How driver recognition and safety impacts all of us
There are 3.5 million professional truck drivers in the United States transporting about $671 billion worth of manufactured and retail goods annually. Add the people involved in the trucking companies, warehouses and private sector and there are 8.9 million people employed in trucking-related jobs.
Driver turnover at an all-time high
Driver turnover at big motor carriers rose to 95 percent in the third quarter of 2017. An improving economy and increased freight transportation due to more online shopping is causing fierce competition for drivers. This combined with long hours, low pay and tough working conditions all contribute to high turnover and more inexperienced and unengaged drivers on the road than ever.
Driver engagement is not just the concern of the Transportation sector.
There were 6 million crashes in the US in 2014, with 4,311 fatal crashes involving a large truck and 745 drivers killed. Improving safety and engagement in transportation is important for everyone travelling in the country.
- Drivers on the road for more than 8 hours have twice the risk of crashing
- Distracted drivers are 23x more likely to have an accident
Drivers who stay longer and stay safer, protect themselves, the public and their company’s bottom line.
For every dollar in revenue a trucking company generates, about 95.2 cents goes to operating costs. With only about 4.8 cents left on the dollar as profit, transportation companies are increasingly looking to their people for a competitive advantage.
Productivity and Safety are not mutually exclusive
A study by Strategic Programs Inc. of 70 transportation companies shows the highest-performing fleets – those with operating ratios at or below 90% and turnover percentages well below industry average – outperformed competitors and had the highest engagement scores.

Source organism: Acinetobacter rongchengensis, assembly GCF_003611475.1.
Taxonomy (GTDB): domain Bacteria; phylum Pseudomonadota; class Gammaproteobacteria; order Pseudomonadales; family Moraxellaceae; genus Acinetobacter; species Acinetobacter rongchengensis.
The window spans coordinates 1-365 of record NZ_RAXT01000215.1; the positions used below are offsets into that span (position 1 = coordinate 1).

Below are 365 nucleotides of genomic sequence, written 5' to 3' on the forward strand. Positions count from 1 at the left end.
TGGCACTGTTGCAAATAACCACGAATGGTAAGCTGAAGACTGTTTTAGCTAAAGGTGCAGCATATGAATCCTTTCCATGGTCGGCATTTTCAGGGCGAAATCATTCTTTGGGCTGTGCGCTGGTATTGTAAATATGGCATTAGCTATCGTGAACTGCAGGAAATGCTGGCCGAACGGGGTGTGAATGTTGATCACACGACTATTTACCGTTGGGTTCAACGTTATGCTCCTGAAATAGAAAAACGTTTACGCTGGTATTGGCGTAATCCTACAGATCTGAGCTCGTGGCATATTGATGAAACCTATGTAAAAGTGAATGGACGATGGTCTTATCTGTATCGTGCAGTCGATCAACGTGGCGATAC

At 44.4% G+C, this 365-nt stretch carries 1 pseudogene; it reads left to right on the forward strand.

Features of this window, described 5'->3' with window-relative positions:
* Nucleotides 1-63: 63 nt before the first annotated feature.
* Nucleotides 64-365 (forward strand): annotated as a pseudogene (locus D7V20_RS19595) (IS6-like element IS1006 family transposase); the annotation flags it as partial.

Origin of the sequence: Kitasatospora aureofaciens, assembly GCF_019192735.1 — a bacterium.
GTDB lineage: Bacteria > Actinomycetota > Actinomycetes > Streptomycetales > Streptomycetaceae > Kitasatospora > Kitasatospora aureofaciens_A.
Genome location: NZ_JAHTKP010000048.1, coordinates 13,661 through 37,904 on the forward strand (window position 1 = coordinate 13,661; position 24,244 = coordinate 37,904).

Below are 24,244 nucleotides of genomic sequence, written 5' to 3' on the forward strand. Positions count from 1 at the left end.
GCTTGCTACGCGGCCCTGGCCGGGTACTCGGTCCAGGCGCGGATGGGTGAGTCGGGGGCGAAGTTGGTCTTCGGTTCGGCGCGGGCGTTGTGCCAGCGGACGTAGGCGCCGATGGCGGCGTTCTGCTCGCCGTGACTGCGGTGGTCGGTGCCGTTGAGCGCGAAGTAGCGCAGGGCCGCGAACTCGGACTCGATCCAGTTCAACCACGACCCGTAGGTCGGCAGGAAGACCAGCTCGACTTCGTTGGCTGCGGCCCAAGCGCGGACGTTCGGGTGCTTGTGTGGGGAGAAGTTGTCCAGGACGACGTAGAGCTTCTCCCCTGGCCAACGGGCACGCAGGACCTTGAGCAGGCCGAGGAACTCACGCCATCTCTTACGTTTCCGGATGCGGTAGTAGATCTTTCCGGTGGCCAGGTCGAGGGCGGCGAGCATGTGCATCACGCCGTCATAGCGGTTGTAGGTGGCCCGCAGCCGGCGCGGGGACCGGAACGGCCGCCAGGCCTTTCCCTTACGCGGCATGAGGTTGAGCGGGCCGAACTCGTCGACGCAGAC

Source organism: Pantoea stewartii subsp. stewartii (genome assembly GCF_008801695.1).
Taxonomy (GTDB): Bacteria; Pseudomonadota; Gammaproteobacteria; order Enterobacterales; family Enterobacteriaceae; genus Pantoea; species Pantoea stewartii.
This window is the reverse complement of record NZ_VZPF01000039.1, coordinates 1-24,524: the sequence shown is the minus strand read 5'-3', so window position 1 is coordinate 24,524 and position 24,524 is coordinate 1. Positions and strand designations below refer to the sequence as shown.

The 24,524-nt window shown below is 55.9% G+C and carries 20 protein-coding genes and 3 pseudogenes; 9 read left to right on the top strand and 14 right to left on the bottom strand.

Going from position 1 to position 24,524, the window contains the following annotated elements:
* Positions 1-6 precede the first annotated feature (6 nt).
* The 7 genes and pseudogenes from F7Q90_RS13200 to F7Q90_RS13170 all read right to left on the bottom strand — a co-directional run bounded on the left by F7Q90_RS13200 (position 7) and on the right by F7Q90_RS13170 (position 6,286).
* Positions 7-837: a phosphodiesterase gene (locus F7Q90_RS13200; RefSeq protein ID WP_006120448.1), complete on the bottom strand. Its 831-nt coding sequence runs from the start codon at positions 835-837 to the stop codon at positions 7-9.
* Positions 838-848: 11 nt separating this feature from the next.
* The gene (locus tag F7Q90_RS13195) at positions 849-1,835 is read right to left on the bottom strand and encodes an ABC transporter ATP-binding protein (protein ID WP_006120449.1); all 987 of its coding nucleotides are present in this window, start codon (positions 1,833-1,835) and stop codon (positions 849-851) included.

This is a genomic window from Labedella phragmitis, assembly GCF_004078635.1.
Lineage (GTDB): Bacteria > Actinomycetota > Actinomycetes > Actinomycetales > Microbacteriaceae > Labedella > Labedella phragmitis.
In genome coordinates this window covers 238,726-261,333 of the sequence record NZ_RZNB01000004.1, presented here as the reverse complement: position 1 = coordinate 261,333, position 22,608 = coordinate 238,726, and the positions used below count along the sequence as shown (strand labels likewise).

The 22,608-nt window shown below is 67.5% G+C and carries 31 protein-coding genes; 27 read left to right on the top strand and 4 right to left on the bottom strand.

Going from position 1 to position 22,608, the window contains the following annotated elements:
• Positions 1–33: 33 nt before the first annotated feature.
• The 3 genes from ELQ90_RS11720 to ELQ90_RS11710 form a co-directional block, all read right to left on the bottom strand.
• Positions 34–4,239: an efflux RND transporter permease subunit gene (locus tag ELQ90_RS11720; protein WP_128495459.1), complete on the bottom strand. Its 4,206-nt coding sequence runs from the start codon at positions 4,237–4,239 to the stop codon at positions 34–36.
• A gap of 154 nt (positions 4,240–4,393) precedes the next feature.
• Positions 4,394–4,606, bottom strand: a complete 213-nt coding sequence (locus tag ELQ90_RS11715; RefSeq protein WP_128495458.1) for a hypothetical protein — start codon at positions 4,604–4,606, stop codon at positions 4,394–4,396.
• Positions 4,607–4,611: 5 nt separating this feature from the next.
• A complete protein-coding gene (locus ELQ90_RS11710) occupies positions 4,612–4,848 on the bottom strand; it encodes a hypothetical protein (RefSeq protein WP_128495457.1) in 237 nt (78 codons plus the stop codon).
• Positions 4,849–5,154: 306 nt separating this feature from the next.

Here are four things these companies did to improve driver engagement, retention, safety and productivity – lessons all industries can learn from.
1. There are no second class employees
How many times have you seen “No drivers past here” signs in offices, loading docks and delivery bays? Within 72 hours a new hire will know whether they will stay with you long term. Treating drivers as valued members of the team is the first step in improving retention, building a workforce that will go the extra mile and stick with you for the long haul.
2. Dangerous jobs demand more training
A well thought-out Orientation program seems logical given that trucking ranks as one of America’s most dangerous jobs BUT you’d be shocked at the lack of training in the trucking industry.
HireRight, a background screening firm, found in its 2015 benchmarking survey that the top two techniques to retain new employees were longer orientation/training periods (41%) and appointing driver liaisons/mentors (32%).
Proper driver training involves an ongoing commitment from leadership. The investment of time upfront training new hires saves serious dollars down the road due to:
- fewer accidents and time consuming accident investigations
- reduced injury and insurance claims
- less turnover
CSI STARS strategic onboarding program involves appointing an “ambassador” – a person new drivers can go to with questions as a point of contact other than their dispatcher. Some clients even compensate their seasoned drivers for help mentoring new drivers enhancing their own job satisfaction and engagement.
3. People who feel recognized exceed expectations
The second most common reason drivers leave a company is a feeling that the company doesn’t value or care about them. Saying “thank you” doesn’t cost a thing but not saying thank you can cost you $8,234 (the cost of replacing a driver) or more in a tight labor market.
CSI STARS mobile-optimized safety recognition dashboard makes it easy to recognize drivers who are doing the right things. Our non-monetary eCertificates, points for performance programs and amazing reward choices enable managers/dispatchers to thank drivers for meeting delivery times, achieving safety targets, going above and beyond or other goals set by the company. What gets measured gets managed and what gets recognized and rewarded gets repeated.
4. You’ll never know if you don’t ask
Drivers, like everyone else, want to feel a part of something bigger than their truck. Since they are on the road, efforts to ensure they are kept in the loop are especially important. Regular company podcasts are a great way to disseminate information on events, new hires, staff changes and updates.
Drivers are your eyes and ears out in the field. They also have time to think about ways things can operate more efficiently. They just need to be asked. Companies that encourage ideas and suggestions from their drivers experience higher productivity, retention, engagement and profitability.
CSI STARS recognition programs include an online pulse survey tool that lets companies solicit input from drivers. It can be an open field poll used as a suggestion box or changed up frequently to gather feedback on workload, morale, safety, etc. It’s a handy tool to keep your finger on the pulse when employees are travelling all over the country.